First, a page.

Movie mogul Harvey Weinstein has finally been dragged from his Hollywood throne to a prison cell after being sentenced to 23 years behind bars for rape and sexual assault.
In October 2017, The New York Times published an exposé charting three decades of allegations against the movie mogul.
Actresses Rose McGowan and Ashley Judd were among his first accusers, with complaints including sexual harassment and forced encounters in hotel rooms, often with promises to advance victims’ careers.
Within days, the #MeToo movement had sprung up, empowering women to speak out about the sexual harassment they had suffered, often at home or in their own workplaces.
Ninety women spoke out against Weinstein.
Although he denied allegations of non-consensual sex and was acquitted of predatory sexual assault, he was found guilty of sexually assaulting a production assistant in 2006 and of third-degree rape against an actress in 2013.
As he is sentenced to 23 years behind bars, former assistant Rowena Chiu tells GoodtoKnow about her ordeal, and why justice was so long in coming.
‘We were told no one would believe us’
Rowena Chiu, 45, lives in California with her husband and their four young children, aged 10, eight, five and two
‘When I got the job as Harvey Weinstein’s London-based assistant in summer 1998, I was elated. Harvey was one of the most powerful men in Hollywood, and at 24, I’d only recently graduated from Oxford University and thought this was my big break.
‘Another assistant, Zelda Perkins, warned me Harvey was difficult, that he flew into rages and needed ‘robust’ handling, but I relished that challenge.
‘Only, when, at my first meeting with him at a private screening of Shakespeare in Love, he screamed at me to ‘Sit the f*** down!’ when I shuffled in my seat. I was floored by his rudeness.
‘But I was a young woman in a male-dominated industry, desperate to be taken seriously, so I accepted it.’
She added, ‘That September, we went to the Venice Film Festival, where we’d spend evenings discussing scripts alone in his hotel room. On the first night, he told me that now I worked for him, if I did well he could call in favours for me. He was also naked – and to my horror, he asked me to give him a massage and oral sex. Feeling scared and vulnerable, I made an excuse to leave.
‘On the second night, when he was naked again, and despite fending off his massage requests, he got increasingly persistent, rubbing my back and groping my breasts. As he removed my tights and pushed me on the bed, fear took over and I realised I’d never been in control. He was my boss, 6ft and overweight, and I was trapped.
“Just one thrust and it will all be over,’”Harvey said. I pleaded with him to go back to the scripts until I eventually wriggled off the bed. As I left, he promised ‘We’ll pick this up tomorrow’ – the chase was part of the thrill for Harvey – and, terrified, I confided in Zelda.
‘We wanted to report Harvey to his superiors, but we were told nobody would believe us. Back in London, we felt we had no option but to resign, then Harvey and his team of expensive lawyers immediately pressured us to sign a non-disclosure agreement [NDA] about our experiences.
‘We hired lawyers, too, and pushed for the inclusion of clauses that Harvey would attend sex therapy and never be alone with an assistant, then accepted a settlement of £125,000 each.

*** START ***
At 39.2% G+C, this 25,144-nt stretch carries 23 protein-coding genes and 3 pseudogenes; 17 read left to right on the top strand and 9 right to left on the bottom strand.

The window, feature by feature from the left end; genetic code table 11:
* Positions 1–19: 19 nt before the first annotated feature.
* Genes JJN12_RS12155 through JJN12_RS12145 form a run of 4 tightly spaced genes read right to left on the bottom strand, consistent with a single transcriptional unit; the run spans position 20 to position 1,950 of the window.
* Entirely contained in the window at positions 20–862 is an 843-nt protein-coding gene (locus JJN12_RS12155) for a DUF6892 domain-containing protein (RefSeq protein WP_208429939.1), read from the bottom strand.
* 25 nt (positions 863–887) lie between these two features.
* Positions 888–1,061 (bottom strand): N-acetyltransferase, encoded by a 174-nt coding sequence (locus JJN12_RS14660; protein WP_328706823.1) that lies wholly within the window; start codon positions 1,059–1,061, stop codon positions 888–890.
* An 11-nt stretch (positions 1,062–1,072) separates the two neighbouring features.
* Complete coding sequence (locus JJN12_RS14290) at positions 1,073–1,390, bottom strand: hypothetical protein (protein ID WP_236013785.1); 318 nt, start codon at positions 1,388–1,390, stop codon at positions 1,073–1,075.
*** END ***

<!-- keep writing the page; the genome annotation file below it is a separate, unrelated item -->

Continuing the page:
‘We felt we had no choice in the matter, but let him buy our silence.
‘I eventually went into management consulting before moving to America in 2006 with my now-husband. But living with the trauma and anxiety in secret for two decades was hell – the NDA meant that I couldn’t even tell my husband or therapist about it.
‘When a reporter found me in summer 2017, I refused to talk, afraid it might put my family in danger. But, in September 2019, with other women coming forward, finally 21 years after Harvey tried to rape me, I spoke up.’
Weinstein’s conviction was a real watershed moment for #MeToo. I hope his downfall leaves a lasting legacy, not just on Hollywood, but the world.
How did Weinstein get away with his behaviour for so long?
Jo Coker is a psychologist and psychosexual therapist at the College of Sexual and Relationship Therapists.
We asked her some key questions about the case.
She told us, ‘In the past, men got away with this kind of behaviour because they weren’t reprimanded for it, leading to a repeated offending pattern. Women wouldn’t challenge this behaviour, either, but rather accepted it as part of their daily lives and because they felt under pressure to do so.
‘Aside from the behaviour going unchallenged, there would have been an element of collusion, too, which prevented the scandal from coming to the surface for years.’
Why was Weinstein exposed?
The crux of the matter is that behaviour has now changed. No longer do women feel as repressed as they once did and fearful about coming forward. This is because, over time, women’s power in society has increased. Factors including equality of pay and opportunity have elevated the role of women and, in doing so, have given them a more powerful voice.
Along with that powerful voice came the belief that women could tell their story and that it would be heard and taken seriously.
What does this victory mean for the #MeToo movement?
Harvey Weinstein’s conviction is testament to the fact that people now have to seriously consider their behaviour. No longer is it permissible for men to enter a woman’s space without consent, and vice versa, and high-profile cases, such as Weinstein’s, have shown that doing so carries with it serious and severe consequences.